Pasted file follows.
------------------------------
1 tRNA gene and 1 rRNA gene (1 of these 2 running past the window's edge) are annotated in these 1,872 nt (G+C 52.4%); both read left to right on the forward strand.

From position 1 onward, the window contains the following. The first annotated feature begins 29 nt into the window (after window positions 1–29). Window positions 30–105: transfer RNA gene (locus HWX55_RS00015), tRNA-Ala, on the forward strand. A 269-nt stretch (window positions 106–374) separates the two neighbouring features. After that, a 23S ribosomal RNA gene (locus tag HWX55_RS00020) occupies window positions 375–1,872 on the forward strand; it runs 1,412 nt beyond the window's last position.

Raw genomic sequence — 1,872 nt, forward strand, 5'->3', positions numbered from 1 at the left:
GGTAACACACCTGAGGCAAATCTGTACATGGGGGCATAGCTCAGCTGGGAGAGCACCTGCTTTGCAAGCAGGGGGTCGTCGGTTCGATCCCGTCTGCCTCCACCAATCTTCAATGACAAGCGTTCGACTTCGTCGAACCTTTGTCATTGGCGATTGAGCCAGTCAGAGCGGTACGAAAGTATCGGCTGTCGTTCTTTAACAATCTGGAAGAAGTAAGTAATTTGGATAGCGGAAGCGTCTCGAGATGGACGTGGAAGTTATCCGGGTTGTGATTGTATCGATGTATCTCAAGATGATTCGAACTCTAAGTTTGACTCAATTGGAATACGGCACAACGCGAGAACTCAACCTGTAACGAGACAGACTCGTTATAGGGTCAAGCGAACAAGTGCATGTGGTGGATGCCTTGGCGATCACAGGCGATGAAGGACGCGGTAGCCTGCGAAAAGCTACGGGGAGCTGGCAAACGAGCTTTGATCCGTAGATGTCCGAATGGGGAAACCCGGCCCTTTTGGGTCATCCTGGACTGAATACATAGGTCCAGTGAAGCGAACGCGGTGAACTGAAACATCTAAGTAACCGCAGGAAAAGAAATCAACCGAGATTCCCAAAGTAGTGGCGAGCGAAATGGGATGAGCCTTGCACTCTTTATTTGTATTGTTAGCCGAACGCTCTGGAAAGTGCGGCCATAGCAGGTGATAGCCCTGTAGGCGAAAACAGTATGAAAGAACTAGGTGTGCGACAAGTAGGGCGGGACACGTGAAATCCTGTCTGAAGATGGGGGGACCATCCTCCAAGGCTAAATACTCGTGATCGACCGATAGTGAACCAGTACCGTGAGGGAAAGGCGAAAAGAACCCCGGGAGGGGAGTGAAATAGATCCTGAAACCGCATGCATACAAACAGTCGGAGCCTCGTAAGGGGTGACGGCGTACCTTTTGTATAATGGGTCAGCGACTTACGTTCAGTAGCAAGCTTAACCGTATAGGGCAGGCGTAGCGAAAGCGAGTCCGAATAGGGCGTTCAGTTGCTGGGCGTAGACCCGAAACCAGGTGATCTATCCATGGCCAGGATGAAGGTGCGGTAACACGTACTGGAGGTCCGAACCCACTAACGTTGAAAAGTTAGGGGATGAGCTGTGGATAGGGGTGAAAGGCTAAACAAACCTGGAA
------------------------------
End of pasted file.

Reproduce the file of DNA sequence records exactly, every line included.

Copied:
1 tRNA gene and 1 rRNA gene (1 of these 2 running past the window's edge) are annotated in these 1,872 nt (G+C 52.4%); both read left to right on the forward strand.

From position 1 onward, the window contains the following. The first annotated feature begins 29 nt into the window (after window positions 1–29). Window positions 30–105: transfer RNA gene (locus HWX55_RS00015), tRNA-Ala, on the forward strand. A 269-nt stretch (window positions 106–374) separates the two neighbouring features. After that, a 23S ribosomal RNA gene (locus tag HWX55_RS00020) occupies window positions 375–1,872 on the forward strand; it runs 1,412 nt beyond the window's last position.

Raw genomic sequence — 1,872 nt, forward strand, 5'->3', positions numbered from 1 at the left:
GGTAACACACCTGAGGCAAATCTGTACATGGGGGCATAGCTCAGCTGGGAGAGCACCTGCTTTGCAAGCAGGGGGTCGTCGGTTCGATCCCGTCTGCCTCCACCAATCTTCAATGACAAGCGTTCGACTTCGTCGAACCTTTGTCATTGGCGATTGAGCCAGTCAGAGCGGTACGAAAGTATCGGCTGTCGTTCTTTAACAATCTGGAAGAAGTAAGTAATTTGGATAGCGGAAGCGTCTCGAGATGGACGTGGAAGTTATCCGGGTTGTGATTGTATCGATGTATCTCAAGATGATTCGAACTCTAAGTTTGACTCAATTGGAATACGGCACAACGCGAGAACTCAACCTGTAACGAGACAGACTCGTTATAGGGTCAAGCGAACAAGTGCATGTGGTGGATGCCTTGGCGATCACAGGCGATGAAGGACGCGGTAGCCTGCGAAAAGCTACGGGGAGCTGGCAAACGAGCTTTGATCCGTAGATGTCCGAATGGGGAAACCCGGCCCTTTTGGGTCATCCTGGACTGAATACATAGGTCCAGTGAAGCGAACGCGGTGAACTGAAACATCTAAGTAACCGCAGGAAAAGAAATCAACCGAGATTCCCAAAGTAGTGGCGAGCGAAATGGGATGAGCCTTGCACTCTTTATTTGTATTGTTAGCCGAACGCTCTGGAAAGTGCGGCCATAGCAGGTGATAGCCCTGTAGGCGAAAACAGTATGAAAGAACTAGGTGTGCGACAAGTAGGGCGGGACACGTGAAATCCTGTCTGAAGATGGGGGGACCATCCTCCAAGGCTAAATACTCGTGATCGACCGATAGTGAACCAGTACCGTGAGGGAAAGGCGAAAAGAACCCCGGGAGGGGAGTGAAATAGATCCTGAAACCGCATGCATACAAACAGTCGGAGCCTCGTAAGGGGTGACGGCGTACCTTTTGTATAATGGGTCAGCGACTTACGTTCAGTAGCAAGCTTAACCGTATAGGGCAGGCGTAGCGAAAGCGAGTCCGAATAGGGCGTTCAGTTGCTGGGCGTAGACCCGAAACCAGGTGATCTATCCATGGCCAGGATGAAGGTGCGGTAACACGTACTGGAGGTCCGAACCCACTAACGTTGAAAAGTTAGGGGATGAGCTGTGGATAGGGGTGAAAGGCTAAACAAACCTGGAA